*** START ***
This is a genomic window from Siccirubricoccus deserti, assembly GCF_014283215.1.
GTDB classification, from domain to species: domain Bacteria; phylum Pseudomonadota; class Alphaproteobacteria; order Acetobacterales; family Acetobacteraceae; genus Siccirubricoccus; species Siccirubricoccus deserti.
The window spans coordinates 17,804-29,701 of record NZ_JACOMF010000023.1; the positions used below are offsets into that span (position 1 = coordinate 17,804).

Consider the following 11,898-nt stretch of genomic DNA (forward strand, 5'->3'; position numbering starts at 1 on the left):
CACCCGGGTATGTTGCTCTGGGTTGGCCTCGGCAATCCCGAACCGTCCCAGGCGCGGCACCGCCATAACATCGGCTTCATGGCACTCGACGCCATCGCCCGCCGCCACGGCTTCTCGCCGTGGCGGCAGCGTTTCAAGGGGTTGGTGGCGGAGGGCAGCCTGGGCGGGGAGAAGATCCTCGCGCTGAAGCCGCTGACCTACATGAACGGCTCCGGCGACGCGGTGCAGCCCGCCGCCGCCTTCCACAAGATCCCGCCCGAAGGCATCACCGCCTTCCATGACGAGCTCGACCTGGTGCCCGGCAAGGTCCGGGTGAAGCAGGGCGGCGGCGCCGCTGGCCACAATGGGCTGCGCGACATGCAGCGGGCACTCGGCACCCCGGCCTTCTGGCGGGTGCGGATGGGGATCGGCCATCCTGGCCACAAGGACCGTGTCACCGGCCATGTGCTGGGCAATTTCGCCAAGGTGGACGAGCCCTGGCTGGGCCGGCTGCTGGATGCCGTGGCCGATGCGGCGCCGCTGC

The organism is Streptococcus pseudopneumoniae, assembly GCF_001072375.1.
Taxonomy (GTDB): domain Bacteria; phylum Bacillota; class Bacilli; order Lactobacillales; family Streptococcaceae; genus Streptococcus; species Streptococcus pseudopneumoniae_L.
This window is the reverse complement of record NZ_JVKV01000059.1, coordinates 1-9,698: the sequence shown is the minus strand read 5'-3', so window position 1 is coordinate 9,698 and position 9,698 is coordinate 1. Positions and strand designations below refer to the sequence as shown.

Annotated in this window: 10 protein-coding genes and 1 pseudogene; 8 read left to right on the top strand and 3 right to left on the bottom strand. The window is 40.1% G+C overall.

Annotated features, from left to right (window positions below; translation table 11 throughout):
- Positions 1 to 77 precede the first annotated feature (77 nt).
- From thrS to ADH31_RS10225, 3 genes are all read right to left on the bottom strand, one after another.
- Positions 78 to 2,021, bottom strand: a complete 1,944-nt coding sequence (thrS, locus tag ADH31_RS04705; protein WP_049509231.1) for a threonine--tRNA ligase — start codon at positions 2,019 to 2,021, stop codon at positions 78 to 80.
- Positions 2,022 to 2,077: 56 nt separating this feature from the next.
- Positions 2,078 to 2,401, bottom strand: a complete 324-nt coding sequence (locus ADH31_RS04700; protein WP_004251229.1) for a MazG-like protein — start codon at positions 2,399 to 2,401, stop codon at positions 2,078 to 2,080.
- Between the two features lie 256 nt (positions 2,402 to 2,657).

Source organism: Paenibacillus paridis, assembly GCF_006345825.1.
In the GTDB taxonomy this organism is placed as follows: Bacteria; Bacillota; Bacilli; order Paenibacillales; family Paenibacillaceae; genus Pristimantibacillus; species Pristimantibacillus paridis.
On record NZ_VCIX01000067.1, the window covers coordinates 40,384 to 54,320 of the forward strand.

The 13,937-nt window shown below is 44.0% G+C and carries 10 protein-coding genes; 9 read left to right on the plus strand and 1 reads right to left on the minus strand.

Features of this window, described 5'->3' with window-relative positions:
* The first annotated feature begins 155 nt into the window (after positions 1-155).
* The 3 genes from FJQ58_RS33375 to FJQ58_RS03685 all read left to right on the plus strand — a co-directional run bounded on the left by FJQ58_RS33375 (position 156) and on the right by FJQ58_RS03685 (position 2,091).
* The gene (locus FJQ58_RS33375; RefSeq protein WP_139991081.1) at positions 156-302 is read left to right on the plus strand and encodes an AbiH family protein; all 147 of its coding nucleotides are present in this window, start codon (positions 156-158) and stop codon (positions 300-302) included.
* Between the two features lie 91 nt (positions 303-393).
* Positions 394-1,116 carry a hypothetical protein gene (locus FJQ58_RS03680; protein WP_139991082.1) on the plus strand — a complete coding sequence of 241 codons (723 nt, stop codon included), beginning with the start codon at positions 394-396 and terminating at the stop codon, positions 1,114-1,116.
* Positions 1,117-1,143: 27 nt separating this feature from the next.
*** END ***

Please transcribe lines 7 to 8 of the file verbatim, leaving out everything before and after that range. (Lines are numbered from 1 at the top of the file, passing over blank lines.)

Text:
Taxonomy (GTDB): domain Bacteria; phylum Bacillota; class Bacilli; order Lactobacillales; family Streptococcaceae; genus Streptococcus; species Streptococcus pseudopneumoniae_L.
This window is the reverse complement of record NZ_JVKV01000059.1, coordinates 1-9,698: the sequence shown is the minus strand read 5'-3', so window position 1 is coordinate 9,698 and position 9,698 is coordinate 1. Positions and strand designations below refer to the sequence as shown.